Music to Soothe That Tiger, But Not Frank Sinatra

September 29, 2012 § Leave a comment

Music to Soothe That Tiger, Herbert Rehbein (Decca Records 1964)

“Music to Soothe That Tiger” (Decca Records 1964)

This classic ’60s cover for an easy-listening album by the German composer/arranger Herbert Rehbein is another in the “big cat” series, and also another illustration of the fact that, as I have mentioned before, there is virtually nothing in music (or even popular culture in general) from this era that does not in some way, at least tangentially, lead back to Frank Sinatra. In this case, the connection consists of the fact that Rehbein apparently contributed to the writing of Sinatra’s biggest hit, “Strangers in the Night.”

I say “apparently,” as the history of that particular song has always been somewhat murky, and Rehbein is not officially credited. There was an earlier song called “Broken Guitar” (by the Armenian-American jazz pianist Avo Uvezian) that is supposed to have served as a “prototype,” but the song is considered to have originated with Bert Kaempfert as an instrumental called “Beddy Bye” written for the 1966 James Garner film A Man Could Get Killed (although there remains some disagreement as to whether Kaempfert bought the rights to the tune from a collaborator, a Croatian composer named Ivo Robic). A short time later, the decision was made to turn the piece into an actual song, and Charles Singleton came up with the lyrics, with additional lyrics and arrangement by Eddie Snyder. (For his part, Snyder, as reported in his 2011 obituary in The Daily Telegraph, claimed that he, Kaempfert and Singleton “spent two weeks at the piano perfecting Robic’s song.” As Snyder put it, “We had the scene, a man is sitting across from a girl in a bar. That was it.”) Rehbein’s part in all that was that he was a close collaborator of Kaempfert’s who would have helped him with the original arrangement.

However it was written, Sinatra reportedly hated the song (his widow Barbara says that he always thought the words were “not subtle enough”). A couple of sample quotes, uttered onstage:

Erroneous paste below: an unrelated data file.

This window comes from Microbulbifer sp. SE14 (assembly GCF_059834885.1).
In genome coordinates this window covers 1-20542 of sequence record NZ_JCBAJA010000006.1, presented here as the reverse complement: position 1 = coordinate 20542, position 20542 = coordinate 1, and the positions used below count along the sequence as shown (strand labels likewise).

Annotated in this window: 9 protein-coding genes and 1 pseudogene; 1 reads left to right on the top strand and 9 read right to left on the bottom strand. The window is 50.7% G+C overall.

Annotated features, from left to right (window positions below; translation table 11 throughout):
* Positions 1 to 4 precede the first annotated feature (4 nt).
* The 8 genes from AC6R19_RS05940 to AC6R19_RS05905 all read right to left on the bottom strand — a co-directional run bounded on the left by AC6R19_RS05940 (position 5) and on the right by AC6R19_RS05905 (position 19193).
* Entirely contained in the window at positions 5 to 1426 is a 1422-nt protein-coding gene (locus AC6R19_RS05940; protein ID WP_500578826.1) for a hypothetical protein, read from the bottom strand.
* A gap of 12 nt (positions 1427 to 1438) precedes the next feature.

“Yeah here’s a song that I can not stand. I just can not stand this song, but what the hell.”

“Here’s a song, the first time I heard Don Costa played it for me some years ago, I hated it! I hated this goddamn song the first I’ve heard it. And I still hate it! So sue me, shoot bullets through me. Shoot.”

And finally:

In any case, whatever Rehbein’s contribution was to one of the classic songs of the era, it is likely he did not spend a lot of time talking about it. It seems that he was a particularly modest person, and while I did not come across many accounts of his life from those involved in music, Rehbein was also a very well-regarded equestrian trainer, and people who knew him in that arena describe him both as having a remarkable ability to communicate with horses (one Olympian described him as “the most remarkable horseman she ever met”) and as “a very kind and honest person,” who was was “extremely humble, modest and unimpressed with others’ money or fame….When people were awed by his numerous talents, he would just turn and say, ‘That’s my job.'”

Herbert Rehbein passed away in 1997, at only 57 years of age. Longtime friend Kaempfert was reportedly devastated by the loss.

I wonder what either of them, or Frank Sinatra, thought of Petula Clark’s version of “Strangers in the Night,” which came out the same year as the original. I kind of like it.


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